Thank Chairman Spratt, welcome witnesses (Chairman Atkinson, Secretary Miller, and Tyler Duvall, the former Acting Under Secretary for Policy and the Assistant Secretary for Transportation Policy at the U.S. Department of Transportation).
Across our country, federal highway and transit spending have played a vitally important role in the growth and productivity of our economy, and to our way of life.
This year, Congress will likely consider multi-year legislation to reauthorize federal surface transportation programs.
However, the current federal program and financing structure faces numerous challenges that will make this year’s reauthorization a difficult one.
First, and probably most obvious – a difficult economic environment: we’re in a recession that most economists predict will last until sometime next year, with a slow recovery to follow.
Second, we’ve got record deficits. About two months ago, CBO projected the current year’s deficit to reach more than $1 trillion — a staggering figure. And later this week CBO will release an updated projection that will show even higher deficits.
Third, the current highway and transit program structure is badly flawed, directing too much of its resources toward low-value programs and projects.
It is worth noting that these programs are among the most highly earmarked in the federal budget. The SAFETEA-LU bill, for example, included some $24 billion in earmarks — including the ‘Bridge to Nowhere” — one of the most recognizable, and embarrassing examples.
Finally, the current financing structure based on excise fuel- and tiretaxes can’t support even current levels of spending — much less those sought by many in Congress and stakeholder groups.
Last year, Congress transferred $8 billion from the General Fund to the Highway Account of the Highway Trust Fund to cover a shortfall – a departure from user-financing for the program.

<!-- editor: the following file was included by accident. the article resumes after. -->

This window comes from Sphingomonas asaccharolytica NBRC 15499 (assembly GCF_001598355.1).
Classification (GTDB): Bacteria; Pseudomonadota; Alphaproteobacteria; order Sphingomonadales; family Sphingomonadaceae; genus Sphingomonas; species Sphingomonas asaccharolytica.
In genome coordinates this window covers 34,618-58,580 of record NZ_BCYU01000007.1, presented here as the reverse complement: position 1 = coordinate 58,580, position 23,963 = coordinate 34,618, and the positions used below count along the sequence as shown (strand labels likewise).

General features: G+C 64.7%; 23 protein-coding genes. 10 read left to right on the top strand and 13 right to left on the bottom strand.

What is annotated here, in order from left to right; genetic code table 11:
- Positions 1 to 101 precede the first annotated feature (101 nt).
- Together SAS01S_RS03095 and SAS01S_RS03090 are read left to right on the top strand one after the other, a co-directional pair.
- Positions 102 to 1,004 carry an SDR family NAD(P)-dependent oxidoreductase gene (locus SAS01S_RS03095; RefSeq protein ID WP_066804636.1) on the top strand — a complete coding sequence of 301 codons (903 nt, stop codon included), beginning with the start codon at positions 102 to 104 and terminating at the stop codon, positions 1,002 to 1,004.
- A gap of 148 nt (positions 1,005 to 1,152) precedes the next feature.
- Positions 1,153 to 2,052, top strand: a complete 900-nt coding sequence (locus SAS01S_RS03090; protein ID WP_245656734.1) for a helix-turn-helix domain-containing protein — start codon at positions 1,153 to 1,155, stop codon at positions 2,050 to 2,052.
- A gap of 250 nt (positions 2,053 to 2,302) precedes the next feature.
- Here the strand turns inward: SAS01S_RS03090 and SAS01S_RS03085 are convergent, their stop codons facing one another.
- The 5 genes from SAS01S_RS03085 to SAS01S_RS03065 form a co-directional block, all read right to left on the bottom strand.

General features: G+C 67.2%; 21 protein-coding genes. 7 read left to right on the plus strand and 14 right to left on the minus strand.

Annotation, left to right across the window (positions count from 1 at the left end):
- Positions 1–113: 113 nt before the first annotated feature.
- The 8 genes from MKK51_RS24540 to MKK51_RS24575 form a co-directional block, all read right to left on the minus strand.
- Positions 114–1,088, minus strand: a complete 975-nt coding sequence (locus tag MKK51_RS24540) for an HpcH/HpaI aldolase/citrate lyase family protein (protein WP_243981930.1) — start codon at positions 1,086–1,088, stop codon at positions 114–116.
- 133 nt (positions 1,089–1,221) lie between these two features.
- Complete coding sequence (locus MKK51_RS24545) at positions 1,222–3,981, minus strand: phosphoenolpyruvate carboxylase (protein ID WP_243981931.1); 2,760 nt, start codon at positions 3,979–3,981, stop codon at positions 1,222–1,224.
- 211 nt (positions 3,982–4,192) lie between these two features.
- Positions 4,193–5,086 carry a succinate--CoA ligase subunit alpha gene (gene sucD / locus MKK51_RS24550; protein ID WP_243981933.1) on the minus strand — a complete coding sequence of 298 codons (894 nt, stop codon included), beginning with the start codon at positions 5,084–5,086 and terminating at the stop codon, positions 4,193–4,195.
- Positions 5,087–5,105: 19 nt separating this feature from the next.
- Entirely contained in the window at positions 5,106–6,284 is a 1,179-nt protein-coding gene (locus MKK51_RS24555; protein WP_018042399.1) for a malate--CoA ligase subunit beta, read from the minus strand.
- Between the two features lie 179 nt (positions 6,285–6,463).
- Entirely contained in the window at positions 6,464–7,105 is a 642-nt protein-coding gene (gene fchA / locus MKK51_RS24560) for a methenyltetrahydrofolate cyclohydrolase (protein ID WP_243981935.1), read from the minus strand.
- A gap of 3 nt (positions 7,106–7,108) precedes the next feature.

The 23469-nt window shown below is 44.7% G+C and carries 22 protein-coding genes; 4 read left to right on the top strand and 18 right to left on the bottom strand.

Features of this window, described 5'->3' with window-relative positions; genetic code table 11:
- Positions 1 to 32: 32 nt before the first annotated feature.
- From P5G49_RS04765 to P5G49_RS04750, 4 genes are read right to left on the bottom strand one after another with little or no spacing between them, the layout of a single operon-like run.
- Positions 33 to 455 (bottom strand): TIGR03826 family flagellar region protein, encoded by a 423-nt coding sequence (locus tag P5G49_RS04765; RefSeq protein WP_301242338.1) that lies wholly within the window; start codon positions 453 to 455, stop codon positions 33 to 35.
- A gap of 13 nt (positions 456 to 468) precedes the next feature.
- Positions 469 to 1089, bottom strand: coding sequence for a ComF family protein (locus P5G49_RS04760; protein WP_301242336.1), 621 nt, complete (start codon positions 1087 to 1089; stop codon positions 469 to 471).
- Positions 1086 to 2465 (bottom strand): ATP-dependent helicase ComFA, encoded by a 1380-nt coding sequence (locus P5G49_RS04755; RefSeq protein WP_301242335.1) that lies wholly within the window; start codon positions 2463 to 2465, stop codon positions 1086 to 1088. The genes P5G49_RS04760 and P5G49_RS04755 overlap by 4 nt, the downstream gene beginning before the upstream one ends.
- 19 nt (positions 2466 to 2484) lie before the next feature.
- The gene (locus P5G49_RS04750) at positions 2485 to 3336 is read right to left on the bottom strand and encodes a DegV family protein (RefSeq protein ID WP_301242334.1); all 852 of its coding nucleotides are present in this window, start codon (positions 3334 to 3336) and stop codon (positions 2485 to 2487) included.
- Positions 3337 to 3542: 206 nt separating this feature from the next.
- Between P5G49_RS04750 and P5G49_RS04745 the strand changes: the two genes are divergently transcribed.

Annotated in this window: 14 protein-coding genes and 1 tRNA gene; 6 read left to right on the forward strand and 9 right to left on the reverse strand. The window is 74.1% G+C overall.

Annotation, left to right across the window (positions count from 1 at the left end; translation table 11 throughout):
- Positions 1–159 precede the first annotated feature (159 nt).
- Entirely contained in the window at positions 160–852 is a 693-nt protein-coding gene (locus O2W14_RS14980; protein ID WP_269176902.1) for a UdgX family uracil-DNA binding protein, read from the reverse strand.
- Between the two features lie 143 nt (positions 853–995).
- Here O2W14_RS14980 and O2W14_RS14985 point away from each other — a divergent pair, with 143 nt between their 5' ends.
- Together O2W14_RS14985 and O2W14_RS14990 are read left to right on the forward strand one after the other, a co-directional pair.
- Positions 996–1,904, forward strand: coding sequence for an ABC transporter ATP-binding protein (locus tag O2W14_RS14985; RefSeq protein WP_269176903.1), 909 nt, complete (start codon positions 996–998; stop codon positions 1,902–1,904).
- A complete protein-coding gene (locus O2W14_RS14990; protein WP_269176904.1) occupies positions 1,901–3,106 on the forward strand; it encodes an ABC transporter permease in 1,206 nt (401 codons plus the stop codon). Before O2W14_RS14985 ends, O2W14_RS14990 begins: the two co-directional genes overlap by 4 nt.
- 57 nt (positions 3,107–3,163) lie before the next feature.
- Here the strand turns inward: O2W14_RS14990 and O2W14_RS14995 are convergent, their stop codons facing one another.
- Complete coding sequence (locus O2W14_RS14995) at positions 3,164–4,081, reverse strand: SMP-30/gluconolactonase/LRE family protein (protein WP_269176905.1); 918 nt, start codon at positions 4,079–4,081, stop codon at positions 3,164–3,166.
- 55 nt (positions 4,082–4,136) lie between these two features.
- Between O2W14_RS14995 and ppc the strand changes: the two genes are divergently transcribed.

Because of the wide-spread popularity and importance of transportation programs, Congress and the Administration may resort to alternative financing mechanisms.
In the past, the Budget Committees have found – as has CBO and GAO — these alternative financing mechanisms, from sale leasebacks, third party financing to tax credit bonds, to be a more expensive, less transparent way to acquire and use capital assets when compared to conventional appropriations and Treasury borrowing.
Now to be clear, I support a robust federal government role in transportation. But I think we’ve got to fundamentally re-think just what that role is. Is it using scarce federal dollars to build local toe paths, parking lots, and bridges that don’t go anywhere? Or is it time we re-focus transportation spending – take it back to its roots – to help build well targeted, high return projects that benefit the economy and country at large – and in a way that is both transparent and cost effective?
I believe this is a critical discussion for every Member of this Committee – Republican or Democrat – and I certainly look forward to hearing from the witnesses on this matter today.